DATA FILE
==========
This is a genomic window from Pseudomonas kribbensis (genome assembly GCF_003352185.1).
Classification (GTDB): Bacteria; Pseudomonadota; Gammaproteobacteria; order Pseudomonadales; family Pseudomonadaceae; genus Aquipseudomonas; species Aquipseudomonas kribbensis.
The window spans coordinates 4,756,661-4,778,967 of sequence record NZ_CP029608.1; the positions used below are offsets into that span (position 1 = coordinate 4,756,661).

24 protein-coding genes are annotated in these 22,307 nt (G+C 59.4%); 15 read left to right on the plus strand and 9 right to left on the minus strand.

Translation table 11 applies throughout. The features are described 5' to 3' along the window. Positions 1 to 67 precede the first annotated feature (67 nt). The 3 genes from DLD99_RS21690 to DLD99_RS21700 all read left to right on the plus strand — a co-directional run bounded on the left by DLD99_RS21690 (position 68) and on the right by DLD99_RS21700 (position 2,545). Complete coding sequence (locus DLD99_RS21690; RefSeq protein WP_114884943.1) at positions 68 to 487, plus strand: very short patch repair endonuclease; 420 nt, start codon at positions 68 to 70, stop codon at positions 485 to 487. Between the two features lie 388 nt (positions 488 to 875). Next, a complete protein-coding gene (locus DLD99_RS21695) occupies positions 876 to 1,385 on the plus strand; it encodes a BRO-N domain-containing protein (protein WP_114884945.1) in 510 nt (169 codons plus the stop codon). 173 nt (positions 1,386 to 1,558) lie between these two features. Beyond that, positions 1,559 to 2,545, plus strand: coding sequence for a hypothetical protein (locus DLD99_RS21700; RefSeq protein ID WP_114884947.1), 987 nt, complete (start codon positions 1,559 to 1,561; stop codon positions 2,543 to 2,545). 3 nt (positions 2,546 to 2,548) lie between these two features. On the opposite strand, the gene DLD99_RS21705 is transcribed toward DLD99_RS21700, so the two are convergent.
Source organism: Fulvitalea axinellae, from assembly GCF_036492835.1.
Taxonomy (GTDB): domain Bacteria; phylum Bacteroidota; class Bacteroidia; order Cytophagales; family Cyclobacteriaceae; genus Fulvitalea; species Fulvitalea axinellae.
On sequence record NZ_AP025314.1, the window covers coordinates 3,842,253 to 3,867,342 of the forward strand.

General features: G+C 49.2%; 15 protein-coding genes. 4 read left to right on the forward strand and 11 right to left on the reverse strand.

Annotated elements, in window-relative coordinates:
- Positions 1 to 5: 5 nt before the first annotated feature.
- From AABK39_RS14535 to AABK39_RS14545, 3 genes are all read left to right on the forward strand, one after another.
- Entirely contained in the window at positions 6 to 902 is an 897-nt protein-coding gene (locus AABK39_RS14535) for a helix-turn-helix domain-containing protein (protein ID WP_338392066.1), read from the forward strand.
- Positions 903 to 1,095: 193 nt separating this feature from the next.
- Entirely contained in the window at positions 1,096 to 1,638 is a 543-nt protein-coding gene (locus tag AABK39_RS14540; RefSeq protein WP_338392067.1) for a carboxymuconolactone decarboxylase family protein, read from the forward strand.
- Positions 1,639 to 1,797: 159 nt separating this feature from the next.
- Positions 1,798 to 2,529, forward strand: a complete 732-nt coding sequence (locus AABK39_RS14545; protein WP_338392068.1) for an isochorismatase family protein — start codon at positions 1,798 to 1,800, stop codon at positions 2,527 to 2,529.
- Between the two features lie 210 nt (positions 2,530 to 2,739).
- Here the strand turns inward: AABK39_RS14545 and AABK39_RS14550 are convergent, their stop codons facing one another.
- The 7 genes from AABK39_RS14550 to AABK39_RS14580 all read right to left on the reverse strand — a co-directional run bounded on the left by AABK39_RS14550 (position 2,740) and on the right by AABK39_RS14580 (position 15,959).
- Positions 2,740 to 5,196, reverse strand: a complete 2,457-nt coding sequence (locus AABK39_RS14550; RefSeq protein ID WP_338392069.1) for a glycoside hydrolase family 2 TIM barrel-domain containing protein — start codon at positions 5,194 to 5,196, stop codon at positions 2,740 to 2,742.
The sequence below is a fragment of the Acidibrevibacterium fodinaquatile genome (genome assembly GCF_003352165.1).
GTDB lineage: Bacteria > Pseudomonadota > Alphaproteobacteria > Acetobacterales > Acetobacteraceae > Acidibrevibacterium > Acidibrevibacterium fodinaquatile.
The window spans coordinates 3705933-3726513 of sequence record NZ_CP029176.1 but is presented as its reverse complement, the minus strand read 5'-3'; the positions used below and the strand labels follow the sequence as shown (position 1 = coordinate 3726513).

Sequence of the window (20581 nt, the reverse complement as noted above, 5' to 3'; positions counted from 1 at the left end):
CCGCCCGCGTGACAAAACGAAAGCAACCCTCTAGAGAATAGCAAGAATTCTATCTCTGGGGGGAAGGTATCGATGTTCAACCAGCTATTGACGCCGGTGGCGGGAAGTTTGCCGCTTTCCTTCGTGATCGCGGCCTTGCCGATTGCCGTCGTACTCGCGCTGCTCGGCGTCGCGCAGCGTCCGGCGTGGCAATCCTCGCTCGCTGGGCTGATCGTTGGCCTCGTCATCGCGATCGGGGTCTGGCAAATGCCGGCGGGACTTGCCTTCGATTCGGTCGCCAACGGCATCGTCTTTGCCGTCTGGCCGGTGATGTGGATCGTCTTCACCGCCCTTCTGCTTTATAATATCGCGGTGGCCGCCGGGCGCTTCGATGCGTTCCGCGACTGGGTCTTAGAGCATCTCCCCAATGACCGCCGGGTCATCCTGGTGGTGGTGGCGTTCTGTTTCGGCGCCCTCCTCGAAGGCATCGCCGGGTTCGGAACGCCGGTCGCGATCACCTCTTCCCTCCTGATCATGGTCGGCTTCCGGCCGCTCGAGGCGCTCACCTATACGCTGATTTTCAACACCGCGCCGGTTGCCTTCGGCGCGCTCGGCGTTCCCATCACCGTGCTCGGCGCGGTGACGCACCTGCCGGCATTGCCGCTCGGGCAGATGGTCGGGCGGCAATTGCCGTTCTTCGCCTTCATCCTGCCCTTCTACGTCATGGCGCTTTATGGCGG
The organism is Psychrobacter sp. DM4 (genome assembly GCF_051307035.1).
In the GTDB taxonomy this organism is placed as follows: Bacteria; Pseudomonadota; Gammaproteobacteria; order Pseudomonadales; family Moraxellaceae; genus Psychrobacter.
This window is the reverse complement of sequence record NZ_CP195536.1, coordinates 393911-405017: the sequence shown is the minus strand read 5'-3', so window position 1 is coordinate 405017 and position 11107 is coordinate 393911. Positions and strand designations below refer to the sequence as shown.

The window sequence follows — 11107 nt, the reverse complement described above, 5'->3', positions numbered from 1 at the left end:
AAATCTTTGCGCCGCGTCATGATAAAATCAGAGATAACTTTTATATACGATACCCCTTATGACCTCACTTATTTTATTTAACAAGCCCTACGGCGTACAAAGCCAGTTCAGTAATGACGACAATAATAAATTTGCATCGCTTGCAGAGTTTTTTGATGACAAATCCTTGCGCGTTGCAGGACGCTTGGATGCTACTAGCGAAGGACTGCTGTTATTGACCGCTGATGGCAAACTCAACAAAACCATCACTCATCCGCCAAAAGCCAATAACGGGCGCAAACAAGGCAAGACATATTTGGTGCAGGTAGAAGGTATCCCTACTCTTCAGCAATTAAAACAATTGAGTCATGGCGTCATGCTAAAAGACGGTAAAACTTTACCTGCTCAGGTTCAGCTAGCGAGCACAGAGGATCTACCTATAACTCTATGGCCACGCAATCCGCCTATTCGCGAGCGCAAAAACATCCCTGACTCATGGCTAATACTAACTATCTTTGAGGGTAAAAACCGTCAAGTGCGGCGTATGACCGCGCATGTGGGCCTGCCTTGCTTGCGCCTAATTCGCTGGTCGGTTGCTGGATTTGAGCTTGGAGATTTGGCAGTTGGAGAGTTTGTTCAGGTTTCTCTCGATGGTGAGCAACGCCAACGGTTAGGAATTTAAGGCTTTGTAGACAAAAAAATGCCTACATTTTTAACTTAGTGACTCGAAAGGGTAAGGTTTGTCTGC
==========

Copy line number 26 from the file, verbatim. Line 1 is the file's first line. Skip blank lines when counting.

CCGCCCGCGTGACAAAACGAAAGCAACCCTCTAGAGAATAGCAAGAATTCTATCTCTGGGGGGAAGGTATCGATGTTCAACCAGCTATTGACGCCGGTGGCGGGAAGTTTGCCGCTTTCCTTCGTGATCGCGGCCTTGCCGATTGCCGTCGTACTCGCGCTGCTCGGCGTCGCGCAGCGTCCGGCGTGGCAATCCTCGCTCGCTGGGCTGATCGTTGGCCTCGTCATCGCGATCGGGGTCTGGCAAATGCCGGCGGGACTTGCCTTCGATTCGGTCGCCAACGGCATCGTCTTTGCCGTCTGGCCGGTGATGTGGATCGTCTTCACCGCCCTTCTGCTTTATAATATCGCGGTGGCCGCCGGGCGCTTCGATGCGTTCCGCGACTGGGTCTTAGAGCATCTCCCCAATGACCGCCGGGTCATCCTGGTGGTGGTGGCGTTCTGTTTCGGCGCCCTCCTCGAAGGCATCGCCGGGTTCGGAACGCCGGTCGCGATCACCTCTTCCCTCCTGATCATGGTCGGCTTCCGGCCGCTCGAGGCGCTCACCTATACGCTGATTTTCAACACCGCGCCGGTTGCCTTCGGCGCGCTCGGCGTTCCCATCACCGTGCTCGGCGCGGTGACGCACCTGCCGGCATTGCCGCTCGGGCAGATGGTCGGGCGGCAATTGCCGTTCTTCGCCTTCATCCTGCCCTTCTACGTCATGGCGCTTTATGGCGG